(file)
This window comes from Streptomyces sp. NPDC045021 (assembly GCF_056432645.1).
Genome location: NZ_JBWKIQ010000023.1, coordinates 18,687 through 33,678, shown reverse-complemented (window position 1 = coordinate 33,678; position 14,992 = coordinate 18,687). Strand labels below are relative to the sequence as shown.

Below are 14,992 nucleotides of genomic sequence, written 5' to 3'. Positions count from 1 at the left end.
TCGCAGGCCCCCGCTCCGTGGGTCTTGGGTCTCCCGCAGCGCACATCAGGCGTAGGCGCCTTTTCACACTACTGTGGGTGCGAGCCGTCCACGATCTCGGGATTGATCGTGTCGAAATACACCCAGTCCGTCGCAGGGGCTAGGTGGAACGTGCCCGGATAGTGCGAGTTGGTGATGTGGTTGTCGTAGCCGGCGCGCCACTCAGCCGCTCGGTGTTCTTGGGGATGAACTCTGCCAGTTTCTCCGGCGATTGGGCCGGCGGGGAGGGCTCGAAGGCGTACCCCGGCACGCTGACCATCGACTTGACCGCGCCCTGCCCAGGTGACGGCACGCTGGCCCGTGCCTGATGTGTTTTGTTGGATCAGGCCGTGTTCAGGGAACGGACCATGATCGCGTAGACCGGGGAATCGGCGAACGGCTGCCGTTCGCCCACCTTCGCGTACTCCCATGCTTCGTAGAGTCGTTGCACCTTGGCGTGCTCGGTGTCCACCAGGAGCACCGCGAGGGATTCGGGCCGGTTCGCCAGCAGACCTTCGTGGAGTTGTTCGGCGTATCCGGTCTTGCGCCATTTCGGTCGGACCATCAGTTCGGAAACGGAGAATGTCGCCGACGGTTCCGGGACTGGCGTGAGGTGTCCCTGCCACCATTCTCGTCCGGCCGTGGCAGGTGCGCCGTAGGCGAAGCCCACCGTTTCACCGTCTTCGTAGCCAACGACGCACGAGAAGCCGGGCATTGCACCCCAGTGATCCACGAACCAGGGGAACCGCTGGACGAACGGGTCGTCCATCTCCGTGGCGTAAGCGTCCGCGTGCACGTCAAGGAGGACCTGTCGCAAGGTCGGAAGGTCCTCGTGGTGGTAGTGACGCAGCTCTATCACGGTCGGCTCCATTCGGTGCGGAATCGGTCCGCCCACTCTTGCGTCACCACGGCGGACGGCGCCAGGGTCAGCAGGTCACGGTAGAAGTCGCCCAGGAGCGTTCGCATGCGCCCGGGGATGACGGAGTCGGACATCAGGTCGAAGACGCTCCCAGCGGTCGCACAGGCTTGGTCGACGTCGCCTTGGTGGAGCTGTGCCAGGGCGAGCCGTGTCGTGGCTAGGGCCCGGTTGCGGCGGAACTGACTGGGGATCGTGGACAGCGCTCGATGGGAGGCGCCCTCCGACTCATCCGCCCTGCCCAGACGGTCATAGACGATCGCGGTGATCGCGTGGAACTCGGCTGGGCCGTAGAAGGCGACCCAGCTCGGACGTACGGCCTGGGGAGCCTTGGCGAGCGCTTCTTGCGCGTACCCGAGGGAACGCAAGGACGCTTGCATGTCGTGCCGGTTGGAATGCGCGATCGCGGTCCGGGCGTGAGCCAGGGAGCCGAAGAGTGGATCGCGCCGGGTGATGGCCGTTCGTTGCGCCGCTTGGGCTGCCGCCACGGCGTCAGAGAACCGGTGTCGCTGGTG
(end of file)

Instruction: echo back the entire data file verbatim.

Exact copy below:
This window comes from Streptomyces sp. NPDC045021 (assembly GCF_056432645.1).
Genome location: NZ_JBWKIQ010000023.1, coordinates 18,687 through 33,678, shown reverse-complemented (window position 1 = coordinate 33,678; position 14,992 = coordinate 18,687). Strand labels below are relative to the sequence as shown.

Below are 14,992 nucleotides of genomic sequence, written 5' to 3'. Positions count from 1 at the left end.
TCGCAGGCCCCCGCTCCGTGGGTCTTGGGTCTCCCGCAGCGCACATCAGGCGTAGGCGCCTTTTCACACTACTGTGGGTGCGAGCCGTCCACGATCTCGGGATTGATCGTGTCGAAATACACCCAGTCCGTCGCAGGGGCTAGGTGGAACGTGCCCGGATAGTGCGAGTTGGTGATGTGGTTGTCGTAGCCGGCGCGCCACTCAGCCGCTCGGTGTTCTTGGGGATGAACTCTGCCAGTTTCTCCGGCGATTGGGCCGGCGGGGAGGGCTCGAAGGCGTACCCCGGCACGCTGACCATCGACTTGACCGCGCCCTGCCCAGGTGACGGCACGCTGGCCCGTGCCTGATGTGTTTTGTTGGATCAGGCCGTGTTCAGGGAACGGACCATGATCGCGTAGACCGGGGAATCGGCGAACGGCTGCCGTTCGCCCACCTTCGCGTACTCCCATGCTTCGTAGAGTCGTTGCACCTTGGCGTGCTCGGTGTCCACCAGGAGCACCGCGAGGGATTCGGGCCGGTTCGCCAGCAGACCTTCGTGGAGTTGTTCGGCGTATCCGGTCTTGCGCCATTTCGGTCGGACCATCAGTTCGGAAACGGAGAATGTCGCCGACGGTTCCGGGACTGGCGTGAGGTGTCCCTGCCACCATTCTCGTCCGGCCGTGGCAGGTGCGCCGTAGGCGAAGCCCACCGTTTCACCGTCTTCGTAGCCAACGACGCACGAGAAGCCGGGCATTGCACCCCAGTGATCCACGAACCAGGGGAACCGCTGGACGAACGGGTCGTCCATCTCCGTGGCGTAAGCGTCCGCGTGCACGTCAAGGAGGACCTGTCGCAAGGTCGGAAGGTCCTCGTGGTGGTAGTGACGCAGCTCTATCACGGTCGGCTCCATTCGGTGCGGAATCGGTCCGCCCACTCTTGCGTCACCACGGCGGACGGCGCCAGGGTCAGCAGGTCACGGTAGAAGTCGCCCAGGAGCGTTCGCATGCGCCCGGGGATGACGGAGTCGGACATCAGGTCGAAGACGCTCCCAGCGGTCGCACAGGCTTGGTCGACGTCGCCTTGGTGGAGCTGTGCCAGGGCGAGCCGTGTCGTGGCTAGGGCCCGGTTGCGGCGGAACTGACTGGGGATCGTGGACAGCGCTCGATGGGAGGCGCCCTCCGACTCATCCGCCCTGCCCAGACGGTCATAGACGATCGCGGTGATCGCGTGGAACTCGGCTGGGCCGTAGAAGGCGACCCAGCTCGGACGTACGGCCTGGGGAGCCTTGGCGAGCGCTTCTTGCGCGTACCCGAGGGAACGCAAGGACGCTTGCATGTCGTGCCGGTTGGAATGCGCGATCGCGGTCCGGGCGTGAGCCAGGGAGCCGAAGAGTGGATCGCGCCGGGTGATGGCCGTTCGTTGCGCCGCTTGGGCTGCCGCCACGGCGTCAGAGAACCGGTGTCGCTGGTG